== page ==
back to article Bundling ZFS and Linux is impossible says Richard Stallman

Free Software Foundation president and Gnu Public Licence (GNU GPL) author Richard Stallman has weighed in on the spat over whether Ubuntu can legally include ZFS in Linux, with a resounding “No!” Stallman has issued a statement he says “.... explains some issues about the meaning and enforcement of the GNU General Public …

  1. Paul Johnston
    IT Angle

    Question

    Illegal or impossible, not sure they are the same.

    1. boltar Silver badge

      Re: Question

      "Illegal or impossible, not sure they are the same."

      Either way, few people care now what Stallman thinks. Life is a lot more naunced that his rather black and white way of seeing the world. Linux will go in the direction that Linus and the users want it to go in, which almost certainly won't be the way this purist wants.

      1. Sam Liddicott

        Re: Question

        ...and yet people care about whether or not people care about what Stallman thinks.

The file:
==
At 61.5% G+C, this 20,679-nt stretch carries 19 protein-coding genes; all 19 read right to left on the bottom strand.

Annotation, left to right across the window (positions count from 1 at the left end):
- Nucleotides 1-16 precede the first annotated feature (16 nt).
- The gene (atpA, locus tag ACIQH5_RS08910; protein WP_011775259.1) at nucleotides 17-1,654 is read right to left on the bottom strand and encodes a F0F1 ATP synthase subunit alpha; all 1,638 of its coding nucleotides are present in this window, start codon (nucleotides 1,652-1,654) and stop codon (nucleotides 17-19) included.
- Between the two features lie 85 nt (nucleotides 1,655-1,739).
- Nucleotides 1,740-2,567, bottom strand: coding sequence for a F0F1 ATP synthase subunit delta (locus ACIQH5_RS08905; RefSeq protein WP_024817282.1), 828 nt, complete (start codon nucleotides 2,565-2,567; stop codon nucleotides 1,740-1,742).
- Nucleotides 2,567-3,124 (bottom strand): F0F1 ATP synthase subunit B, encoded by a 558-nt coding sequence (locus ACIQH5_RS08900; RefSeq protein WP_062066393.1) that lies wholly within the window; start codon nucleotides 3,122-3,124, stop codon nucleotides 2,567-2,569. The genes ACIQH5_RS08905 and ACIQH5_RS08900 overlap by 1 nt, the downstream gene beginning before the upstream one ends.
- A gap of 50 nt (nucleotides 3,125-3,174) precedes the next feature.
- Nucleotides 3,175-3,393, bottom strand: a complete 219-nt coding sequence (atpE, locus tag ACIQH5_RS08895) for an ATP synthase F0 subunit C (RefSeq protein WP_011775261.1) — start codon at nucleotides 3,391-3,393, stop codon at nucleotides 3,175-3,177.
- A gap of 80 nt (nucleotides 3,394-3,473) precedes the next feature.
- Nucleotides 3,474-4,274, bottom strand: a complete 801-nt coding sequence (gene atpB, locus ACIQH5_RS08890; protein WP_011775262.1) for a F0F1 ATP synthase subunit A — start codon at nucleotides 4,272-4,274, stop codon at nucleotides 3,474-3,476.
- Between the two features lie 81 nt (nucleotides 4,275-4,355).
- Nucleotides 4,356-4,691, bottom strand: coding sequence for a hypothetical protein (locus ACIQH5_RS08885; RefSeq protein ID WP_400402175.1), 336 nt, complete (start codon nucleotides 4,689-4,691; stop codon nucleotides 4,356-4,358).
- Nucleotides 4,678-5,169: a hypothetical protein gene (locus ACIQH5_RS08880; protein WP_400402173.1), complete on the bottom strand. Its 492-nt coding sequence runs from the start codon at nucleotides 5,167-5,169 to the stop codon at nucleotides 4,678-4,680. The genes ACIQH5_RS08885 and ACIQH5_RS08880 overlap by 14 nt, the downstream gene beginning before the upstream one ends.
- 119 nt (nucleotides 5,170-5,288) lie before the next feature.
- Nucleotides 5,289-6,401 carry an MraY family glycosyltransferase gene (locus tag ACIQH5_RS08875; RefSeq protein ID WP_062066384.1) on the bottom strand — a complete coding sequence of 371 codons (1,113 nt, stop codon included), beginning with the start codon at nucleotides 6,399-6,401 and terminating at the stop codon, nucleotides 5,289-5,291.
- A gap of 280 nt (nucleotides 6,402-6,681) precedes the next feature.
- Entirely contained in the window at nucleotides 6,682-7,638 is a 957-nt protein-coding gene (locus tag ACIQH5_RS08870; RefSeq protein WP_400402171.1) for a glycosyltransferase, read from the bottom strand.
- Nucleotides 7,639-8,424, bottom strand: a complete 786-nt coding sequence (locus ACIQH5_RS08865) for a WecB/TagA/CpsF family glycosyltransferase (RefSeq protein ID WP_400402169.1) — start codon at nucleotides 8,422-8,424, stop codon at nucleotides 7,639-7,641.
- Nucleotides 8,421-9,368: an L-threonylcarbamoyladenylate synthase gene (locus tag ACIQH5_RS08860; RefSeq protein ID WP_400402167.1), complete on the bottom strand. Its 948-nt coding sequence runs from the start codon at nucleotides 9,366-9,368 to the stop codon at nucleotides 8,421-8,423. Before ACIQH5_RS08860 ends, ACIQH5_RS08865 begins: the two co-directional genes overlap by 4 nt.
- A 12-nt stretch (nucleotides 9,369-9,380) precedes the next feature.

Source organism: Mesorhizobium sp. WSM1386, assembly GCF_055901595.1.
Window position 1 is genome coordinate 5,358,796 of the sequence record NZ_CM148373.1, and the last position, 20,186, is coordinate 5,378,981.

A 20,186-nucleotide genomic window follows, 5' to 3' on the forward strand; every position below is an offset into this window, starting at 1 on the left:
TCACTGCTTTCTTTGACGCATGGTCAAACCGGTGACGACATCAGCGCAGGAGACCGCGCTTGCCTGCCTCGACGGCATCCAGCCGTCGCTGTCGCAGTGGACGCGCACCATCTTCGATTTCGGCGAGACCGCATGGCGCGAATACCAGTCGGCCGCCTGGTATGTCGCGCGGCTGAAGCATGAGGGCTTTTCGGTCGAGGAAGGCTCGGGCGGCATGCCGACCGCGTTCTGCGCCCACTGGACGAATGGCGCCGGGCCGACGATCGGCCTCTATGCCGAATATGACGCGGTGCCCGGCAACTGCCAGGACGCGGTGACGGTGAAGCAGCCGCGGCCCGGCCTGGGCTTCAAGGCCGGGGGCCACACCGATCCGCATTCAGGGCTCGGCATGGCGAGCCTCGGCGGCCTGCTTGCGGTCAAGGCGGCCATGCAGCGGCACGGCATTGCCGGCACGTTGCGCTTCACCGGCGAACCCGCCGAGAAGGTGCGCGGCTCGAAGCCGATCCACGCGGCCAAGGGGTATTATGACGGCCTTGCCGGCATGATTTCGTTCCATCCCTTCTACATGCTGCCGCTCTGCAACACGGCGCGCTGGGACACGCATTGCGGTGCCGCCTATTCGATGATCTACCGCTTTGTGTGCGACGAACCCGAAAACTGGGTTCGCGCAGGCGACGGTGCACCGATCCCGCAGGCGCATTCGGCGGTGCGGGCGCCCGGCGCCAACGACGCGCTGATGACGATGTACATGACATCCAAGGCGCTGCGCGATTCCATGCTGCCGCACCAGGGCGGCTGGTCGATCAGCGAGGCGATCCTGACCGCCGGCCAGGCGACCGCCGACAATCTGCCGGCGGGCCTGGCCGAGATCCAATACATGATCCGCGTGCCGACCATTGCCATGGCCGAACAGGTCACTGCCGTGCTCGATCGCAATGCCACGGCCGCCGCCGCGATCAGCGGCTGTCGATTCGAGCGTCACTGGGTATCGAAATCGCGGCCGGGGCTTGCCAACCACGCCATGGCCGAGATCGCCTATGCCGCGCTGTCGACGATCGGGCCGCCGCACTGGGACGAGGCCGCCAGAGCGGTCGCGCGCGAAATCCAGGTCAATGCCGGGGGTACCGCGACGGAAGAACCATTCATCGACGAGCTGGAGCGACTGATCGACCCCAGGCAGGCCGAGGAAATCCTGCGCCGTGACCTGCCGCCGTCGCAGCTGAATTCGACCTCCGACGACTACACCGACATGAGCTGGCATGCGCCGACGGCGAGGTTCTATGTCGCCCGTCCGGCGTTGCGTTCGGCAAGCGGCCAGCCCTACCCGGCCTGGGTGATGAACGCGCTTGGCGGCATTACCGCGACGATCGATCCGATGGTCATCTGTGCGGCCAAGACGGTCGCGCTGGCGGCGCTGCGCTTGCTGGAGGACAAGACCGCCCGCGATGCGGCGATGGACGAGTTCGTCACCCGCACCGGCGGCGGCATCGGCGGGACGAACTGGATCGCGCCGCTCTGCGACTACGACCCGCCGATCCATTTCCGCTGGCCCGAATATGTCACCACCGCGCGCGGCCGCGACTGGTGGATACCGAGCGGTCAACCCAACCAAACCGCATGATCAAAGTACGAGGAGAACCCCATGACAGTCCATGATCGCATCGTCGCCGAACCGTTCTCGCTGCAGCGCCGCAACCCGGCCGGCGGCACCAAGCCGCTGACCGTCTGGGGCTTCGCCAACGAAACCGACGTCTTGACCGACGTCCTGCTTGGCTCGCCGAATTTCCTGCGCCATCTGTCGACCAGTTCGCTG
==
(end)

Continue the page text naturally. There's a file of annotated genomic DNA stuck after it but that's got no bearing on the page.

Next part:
Whichever way Linux goes, it's going to be under the GPL2 for a very long time, they'll be no nuances there whatever your black and white thinking would lead us to believe.

        1. boltar Silver badge

          Re: Question

          "Whichever way Linux goes, it's going to be under the GPL2 for a very long time, "

          You think? It would be fairly simple to divide the kernel up into GPL and non-GPL sections. In fact IMO that would be a good thing though YMMV.

          1. Anonymous Coward
            Anonymous Coward

            @boltar - Re: Question

            Problem is not to divide the kernel, it's how to combine the GPL and non-GPL pieces.

            1. Charles 9 Silver badge

              Re: @boltar - Question

              So how is this any different from, say, the non-free graphics drivers nVidia and AMD provide to power their graphics cards in Linux? Is it the fact it's designed as a baseline filesystem and therefore has to be low-level and integrated into the kernel (even as a module--kernel modules have to match the kernel so are part of the tree) to do that that's the issue?

              1. Anonymous Coward
                Anonymous Coward

                @Charles 9 - Re: @boltar - Question